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Breakthrough: Elizabeth Hughes, the Discovery of Insulin, and the Making of a Medical Miracle Hardcover – September 14, 2010
"Neverworld Wake" by Marisha Pessl
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Cooper and Ainsberg present an inspirational record of how the confluence of just the right people at just the right time in just the right places launched a boon for diabetics the world over. When Elizabeth Hughes Gossett was laid to rest in 1981 at the age of 73, few people knew that, by all rights, she should never have lived long enough to enter high school, much less graduate college, marry, and have children. Fewer still may have known or appreciated that while still a child, she risked what little life she may have had left by participating in a medical experiment that, if successful, would save her own and millions of other lives. A remarkable story, made more so by the efforts of Frederick Banting, who tipped fate in Elizabeth’s favor. Just as the honeybee believes its wings will carry it through the air against all physical odds, Banting believed he could perfect a product—insulin—that would save the lives of diabetics. Bees fly and Banting did, and this account makes worthy reading. --Donna Chavez
“The twentieth century witnessed many medical miracles, but perhaps none was so transformative as the discovery of insulin for the treatment for diabetes. Breakthrough is the fascinating tale of Nobel prize-winning research, of a young girl who should have died as a child but instead lived to see seven grandchildren, and of a drug that turned a death sentence into something more akin to a chronic nuisance. This book is an important read for anyone with diabetes. It is an enjoyable read for those who love mystery and human drama.” ―Kenneth T. Jackson, Barzun Professor of History, Columbia University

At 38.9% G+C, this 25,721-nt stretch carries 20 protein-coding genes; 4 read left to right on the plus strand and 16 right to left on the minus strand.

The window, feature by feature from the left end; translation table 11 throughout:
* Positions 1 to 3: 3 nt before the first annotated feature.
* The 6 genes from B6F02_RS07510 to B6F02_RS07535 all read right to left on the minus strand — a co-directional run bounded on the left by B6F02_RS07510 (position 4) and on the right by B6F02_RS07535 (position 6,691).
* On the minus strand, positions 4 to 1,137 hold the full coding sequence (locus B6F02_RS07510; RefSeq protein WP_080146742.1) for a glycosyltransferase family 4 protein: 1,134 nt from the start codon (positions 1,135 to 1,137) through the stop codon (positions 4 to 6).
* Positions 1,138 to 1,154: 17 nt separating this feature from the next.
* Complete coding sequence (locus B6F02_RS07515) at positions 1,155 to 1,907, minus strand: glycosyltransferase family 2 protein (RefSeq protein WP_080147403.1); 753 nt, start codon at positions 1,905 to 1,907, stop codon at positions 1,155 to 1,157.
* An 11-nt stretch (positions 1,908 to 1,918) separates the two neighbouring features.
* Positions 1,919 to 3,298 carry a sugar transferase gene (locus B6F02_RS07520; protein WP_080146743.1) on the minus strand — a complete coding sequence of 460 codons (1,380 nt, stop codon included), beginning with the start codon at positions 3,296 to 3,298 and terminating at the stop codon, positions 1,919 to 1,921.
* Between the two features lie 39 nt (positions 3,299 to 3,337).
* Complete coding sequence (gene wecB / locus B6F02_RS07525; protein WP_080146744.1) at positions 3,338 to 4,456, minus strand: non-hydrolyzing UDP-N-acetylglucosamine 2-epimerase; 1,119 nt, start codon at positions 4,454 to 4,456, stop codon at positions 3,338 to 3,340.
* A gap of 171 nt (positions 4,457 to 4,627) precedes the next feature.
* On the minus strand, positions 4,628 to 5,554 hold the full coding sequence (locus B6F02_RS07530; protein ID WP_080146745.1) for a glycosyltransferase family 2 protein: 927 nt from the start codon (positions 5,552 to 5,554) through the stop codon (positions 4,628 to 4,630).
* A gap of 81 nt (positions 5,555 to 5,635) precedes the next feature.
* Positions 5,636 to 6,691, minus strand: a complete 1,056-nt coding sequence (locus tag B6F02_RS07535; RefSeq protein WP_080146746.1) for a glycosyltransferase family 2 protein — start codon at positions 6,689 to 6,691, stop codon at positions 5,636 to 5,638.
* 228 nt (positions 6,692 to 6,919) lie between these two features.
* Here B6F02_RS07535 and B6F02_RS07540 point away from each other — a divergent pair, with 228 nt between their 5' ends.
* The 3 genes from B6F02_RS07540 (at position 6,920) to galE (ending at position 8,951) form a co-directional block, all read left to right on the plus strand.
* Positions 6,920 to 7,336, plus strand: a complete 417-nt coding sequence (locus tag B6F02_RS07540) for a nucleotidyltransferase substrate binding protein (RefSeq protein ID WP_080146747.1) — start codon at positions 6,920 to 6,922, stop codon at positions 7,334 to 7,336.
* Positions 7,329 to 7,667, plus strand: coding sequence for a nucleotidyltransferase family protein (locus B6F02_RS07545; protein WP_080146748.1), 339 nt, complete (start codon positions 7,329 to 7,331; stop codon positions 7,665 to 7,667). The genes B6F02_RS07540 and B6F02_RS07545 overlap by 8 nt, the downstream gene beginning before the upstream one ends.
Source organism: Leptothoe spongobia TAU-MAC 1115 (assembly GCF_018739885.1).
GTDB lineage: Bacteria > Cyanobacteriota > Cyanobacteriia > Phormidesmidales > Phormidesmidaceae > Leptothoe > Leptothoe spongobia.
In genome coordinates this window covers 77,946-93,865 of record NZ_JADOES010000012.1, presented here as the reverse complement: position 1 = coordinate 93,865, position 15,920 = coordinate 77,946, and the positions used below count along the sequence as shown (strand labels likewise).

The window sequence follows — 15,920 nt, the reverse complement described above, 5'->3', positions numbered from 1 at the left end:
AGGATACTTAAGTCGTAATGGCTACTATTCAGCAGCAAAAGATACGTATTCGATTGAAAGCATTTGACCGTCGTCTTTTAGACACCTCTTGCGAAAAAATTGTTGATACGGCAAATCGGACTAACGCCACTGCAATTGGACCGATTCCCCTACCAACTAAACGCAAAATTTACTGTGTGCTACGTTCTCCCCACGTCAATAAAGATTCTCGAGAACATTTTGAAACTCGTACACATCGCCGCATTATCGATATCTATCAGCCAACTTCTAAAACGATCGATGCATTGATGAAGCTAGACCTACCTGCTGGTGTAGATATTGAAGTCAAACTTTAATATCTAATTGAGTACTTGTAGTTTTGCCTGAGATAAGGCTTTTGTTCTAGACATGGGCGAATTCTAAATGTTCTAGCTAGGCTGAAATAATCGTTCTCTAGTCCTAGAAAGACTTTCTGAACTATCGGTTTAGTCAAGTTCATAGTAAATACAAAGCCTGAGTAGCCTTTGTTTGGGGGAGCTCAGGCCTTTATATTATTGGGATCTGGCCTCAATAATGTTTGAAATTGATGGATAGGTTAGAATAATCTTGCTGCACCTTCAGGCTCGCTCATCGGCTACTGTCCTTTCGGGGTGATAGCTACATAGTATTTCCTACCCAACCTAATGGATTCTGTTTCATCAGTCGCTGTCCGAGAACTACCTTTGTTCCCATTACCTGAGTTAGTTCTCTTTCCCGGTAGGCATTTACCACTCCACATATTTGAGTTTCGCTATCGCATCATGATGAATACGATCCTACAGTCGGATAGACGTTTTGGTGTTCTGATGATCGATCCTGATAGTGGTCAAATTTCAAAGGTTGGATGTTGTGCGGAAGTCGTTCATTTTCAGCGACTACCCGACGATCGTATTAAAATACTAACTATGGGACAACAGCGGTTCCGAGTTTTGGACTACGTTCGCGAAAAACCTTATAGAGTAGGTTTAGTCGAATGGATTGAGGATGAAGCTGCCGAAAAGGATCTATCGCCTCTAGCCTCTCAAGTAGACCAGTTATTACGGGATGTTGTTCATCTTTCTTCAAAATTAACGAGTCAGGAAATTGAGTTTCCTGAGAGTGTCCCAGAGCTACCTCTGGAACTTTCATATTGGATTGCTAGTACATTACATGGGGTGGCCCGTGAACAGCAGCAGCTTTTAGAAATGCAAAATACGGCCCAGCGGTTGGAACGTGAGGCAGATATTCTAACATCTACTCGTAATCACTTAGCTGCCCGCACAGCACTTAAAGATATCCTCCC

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And he was right...a young and brash man had an idea. Frederick Banting was a physician, not originally a researcher. But he took his idea to physiologist J J R Macleod. What happened after that was a comedy of errors as only a bunch of egotistical researchers could dream up. It was very interesting to read again of how men would connive against one another, and try to one-up one another to make a claim of finding a much-searched for cure that was killing so many people. Macleod had almost nothing to do with the research...he did no active work on it. But his name ended up on the papers because he was the boss, and he received credit for something he didn't do, which makes me so mad. Banting almost didn't get credit, and some of the other men who were actively involved in the work ended up not getting credit for what they did.
For the most part, the book was good. But as other reviewers have said...making up possible conversations that may have happened was not the way to go. This method was used to hook the reader, but it makes the book less of a history when used this way.
The book does not go deep into the science of insulin. I will have to find another book for that. But I enjoyed this story because it showed the human side of suffering in Diabetes which drove the research.
It's too bad Elizabeth was so secretive about her diabetes. As a T1D that was diagnosed in the early 80's I was always hearing stories about how short the life span for a lot of T1Ds is. She lives to be 74 and was on insulin for over 60 years and this was before all the breakthroughs we have today and from being on a starvation diet for a couple years. She could have really given a lot of hope to diabetics.
They do need to update the ending and talk about some of the other insulins available.
I was a little disappointed to read how much of the story was "imagined" when I got to the end of the book, but it was still a good story.
Medicine is science with a very human side. And what could be more thrilling than the tale of the race to unlock the secret of converting dying and starving children into healthy cheerful youngsters. The story of the inspirations, the adademic intrigues, the moments of hope and despair and discovery are all told in a masterful way by Ms Hughes in this historical novel. It's truly worth reading.
Some years ago I was privileged to meet Teddy Ryder, one of subjects described in the book whose life was saved. He was in his 70's, 50 years on insulin and still going strong. It's nice to read a true story with a happy ending.